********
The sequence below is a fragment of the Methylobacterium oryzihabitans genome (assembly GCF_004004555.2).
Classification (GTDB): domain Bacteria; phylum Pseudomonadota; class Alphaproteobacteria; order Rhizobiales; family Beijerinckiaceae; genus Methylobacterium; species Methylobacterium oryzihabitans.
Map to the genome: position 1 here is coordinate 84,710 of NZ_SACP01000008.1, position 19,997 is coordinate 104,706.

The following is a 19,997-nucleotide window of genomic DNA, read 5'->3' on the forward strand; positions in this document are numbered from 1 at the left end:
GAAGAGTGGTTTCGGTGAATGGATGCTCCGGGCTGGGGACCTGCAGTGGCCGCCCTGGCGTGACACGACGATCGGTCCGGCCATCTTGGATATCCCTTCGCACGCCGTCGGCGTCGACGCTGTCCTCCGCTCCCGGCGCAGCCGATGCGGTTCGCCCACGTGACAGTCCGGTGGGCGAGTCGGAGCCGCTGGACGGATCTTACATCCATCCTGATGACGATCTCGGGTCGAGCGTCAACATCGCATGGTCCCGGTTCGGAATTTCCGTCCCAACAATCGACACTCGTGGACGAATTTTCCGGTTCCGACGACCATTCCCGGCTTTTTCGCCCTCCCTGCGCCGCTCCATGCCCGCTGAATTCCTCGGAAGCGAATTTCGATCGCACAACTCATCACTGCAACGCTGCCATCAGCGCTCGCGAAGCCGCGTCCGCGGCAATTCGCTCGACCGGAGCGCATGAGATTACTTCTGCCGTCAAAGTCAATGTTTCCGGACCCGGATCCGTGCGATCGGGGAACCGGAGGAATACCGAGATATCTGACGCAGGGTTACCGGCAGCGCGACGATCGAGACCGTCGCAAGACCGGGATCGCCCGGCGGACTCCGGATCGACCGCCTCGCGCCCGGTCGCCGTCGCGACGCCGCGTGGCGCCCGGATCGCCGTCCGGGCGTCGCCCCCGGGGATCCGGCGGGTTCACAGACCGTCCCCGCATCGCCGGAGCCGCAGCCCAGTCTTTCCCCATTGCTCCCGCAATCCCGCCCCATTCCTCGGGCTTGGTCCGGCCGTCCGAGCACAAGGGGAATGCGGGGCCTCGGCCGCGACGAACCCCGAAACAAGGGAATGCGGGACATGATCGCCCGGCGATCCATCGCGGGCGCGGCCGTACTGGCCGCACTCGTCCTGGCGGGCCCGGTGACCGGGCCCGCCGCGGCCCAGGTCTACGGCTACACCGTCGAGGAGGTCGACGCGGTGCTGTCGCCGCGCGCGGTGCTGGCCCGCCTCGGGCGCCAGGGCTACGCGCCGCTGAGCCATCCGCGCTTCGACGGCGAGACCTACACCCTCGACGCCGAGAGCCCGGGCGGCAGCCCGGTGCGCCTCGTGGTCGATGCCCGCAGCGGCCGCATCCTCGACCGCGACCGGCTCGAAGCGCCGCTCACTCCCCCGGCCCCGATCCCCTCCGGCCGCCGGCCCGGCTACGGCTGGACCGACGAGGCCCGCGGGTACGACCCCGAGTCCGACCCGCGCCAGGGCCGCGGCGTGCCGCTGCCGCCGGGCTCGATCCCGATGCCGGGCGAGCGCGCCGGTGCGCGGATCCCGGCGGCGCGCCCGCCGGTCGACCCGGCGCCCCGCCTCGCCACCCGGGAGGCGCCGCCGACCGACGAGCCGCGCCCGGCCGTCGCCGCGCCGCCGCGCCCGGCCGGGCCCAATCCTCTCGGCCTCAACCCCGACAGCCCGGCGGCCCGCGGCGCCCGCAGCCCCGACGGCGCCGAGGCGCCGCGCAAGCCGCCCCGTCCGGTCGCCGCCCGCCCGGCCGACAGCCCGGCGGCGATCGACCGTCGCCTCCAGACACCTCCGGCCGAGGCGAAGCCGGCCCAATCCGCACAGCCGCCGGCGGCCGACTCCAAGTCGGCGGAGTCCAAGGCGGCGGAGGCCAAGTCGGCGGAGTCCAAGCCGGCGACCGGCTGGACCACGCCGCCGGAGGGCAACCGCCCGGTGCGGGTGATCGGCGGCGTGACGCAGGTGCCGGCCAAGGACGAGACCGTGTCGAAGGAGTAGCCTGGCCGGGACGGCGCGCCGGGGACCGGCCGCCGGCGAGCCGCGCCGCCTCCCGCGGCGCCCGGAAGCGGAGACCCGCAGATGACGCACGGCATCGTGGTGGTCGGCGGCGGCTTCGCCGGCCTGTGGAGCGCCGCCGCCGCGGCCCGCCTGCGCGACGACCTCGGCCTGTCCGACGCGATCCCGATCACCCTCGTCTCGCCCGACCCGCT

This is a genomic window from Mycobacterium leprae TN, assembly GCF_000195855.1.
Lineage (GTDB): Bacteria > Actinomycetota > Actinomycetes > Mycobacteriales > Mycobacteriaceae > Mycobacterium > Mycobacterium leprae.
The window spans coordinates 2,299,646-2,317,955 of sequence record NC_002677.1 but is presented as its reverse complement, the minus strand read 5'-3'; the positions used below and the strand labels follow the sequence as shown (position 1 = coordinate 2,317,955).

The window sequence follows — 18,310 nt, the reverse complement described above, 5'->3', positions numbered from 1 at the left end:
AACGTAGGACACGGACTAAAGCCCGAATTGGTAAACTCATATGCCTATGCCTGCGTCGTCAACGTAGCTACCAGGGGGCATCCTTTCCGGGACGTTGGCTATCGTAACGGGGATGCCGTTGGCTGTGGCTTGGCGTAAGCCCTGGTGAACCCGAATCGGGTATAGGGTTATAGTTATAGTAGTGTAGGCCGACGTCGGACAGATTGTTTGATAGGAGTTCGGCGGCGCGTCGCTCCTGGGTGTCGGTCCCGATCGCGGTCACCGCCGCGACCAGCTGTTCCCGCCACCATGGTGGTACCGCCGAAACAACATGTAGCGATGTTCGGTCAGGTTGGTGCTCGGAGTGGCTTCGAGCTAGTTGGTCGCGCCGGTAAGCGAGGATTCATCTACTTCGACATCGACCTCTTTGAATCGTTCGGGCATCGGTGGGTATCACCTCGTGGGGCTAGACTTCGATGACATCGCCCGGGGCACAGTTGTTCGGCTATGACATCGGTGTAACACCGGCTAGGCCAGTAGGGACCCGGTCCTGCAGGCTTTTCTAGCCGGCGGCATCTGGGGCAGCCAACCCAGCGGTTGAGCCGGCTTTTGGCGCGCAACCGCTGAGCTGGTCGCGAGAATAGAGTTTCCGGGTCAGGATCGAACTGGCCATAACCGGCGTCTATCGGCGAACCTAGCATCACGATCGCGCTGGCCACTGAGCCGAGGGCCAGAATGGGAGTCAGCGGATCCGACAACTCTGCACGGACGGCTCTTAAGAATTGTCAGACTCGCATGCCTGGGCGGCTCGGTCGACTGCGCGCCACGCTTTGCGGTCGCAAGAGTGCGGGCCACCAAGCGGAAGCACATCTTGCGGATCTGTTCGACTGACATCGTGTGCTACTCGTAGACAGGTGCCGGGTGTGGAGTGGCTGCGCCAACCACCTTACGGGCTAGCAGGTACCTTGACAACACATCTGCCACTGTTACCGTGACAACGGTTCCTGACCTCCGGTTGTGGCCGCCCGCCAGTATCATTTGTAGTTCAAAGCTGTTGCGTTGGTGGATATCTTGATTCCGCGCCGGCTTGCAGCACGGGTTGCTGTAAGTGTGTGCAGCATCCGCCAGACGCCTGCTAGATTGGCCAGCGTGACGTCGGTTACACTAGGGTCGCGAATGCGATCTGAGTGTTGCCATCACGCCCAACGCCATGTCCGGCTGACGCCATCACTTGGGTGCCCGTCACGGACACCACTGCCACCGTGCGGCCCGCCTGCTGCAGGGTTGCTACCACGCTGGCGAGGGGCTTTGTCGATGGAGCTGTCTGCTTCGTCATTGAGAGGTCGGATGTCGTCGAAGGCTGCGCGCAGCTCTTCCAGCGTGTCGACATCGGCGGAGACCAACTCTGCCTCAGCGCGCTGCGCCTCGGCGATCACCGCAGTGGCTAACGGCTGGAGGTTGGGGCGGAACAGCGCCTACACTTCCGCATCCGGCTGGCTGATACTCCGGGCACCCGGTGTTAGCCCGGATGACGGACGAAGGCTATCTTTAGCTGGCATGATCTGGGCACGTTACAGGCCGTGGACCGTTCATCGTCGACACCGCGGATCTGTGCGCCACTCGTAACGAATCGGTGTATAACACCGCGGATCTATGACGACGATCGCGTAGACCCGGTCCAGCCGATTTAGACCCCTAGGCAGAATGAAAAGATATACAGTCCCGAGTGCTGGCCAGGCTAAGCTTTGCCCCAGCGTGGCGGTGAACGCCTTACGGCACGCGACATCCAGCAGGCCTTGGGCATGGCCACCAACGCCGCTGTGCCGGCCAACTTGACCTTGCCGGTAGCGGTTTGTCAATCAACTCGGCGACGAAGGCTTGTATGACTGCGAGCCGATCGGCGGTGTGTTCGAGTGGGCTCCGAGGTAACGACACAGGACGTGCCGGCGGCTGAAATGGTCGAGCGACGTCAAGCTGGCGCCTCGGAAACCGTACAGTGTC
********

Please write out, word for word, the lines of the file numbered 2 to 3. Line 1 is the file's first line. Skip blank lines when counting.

Classification (GTDB): domain Bacteria; phylum Pseudomonadota; class Alphaproteobacteria; order Rhizobiales; family Beijerinckiaceae; genus Methylobacterium; species Methylobacterium oryzihabitans.
Map to the genome: position 1 here is coordinate 84,710 of NZ_SACP01000008.1, position 19,997 is coordinate 104,706.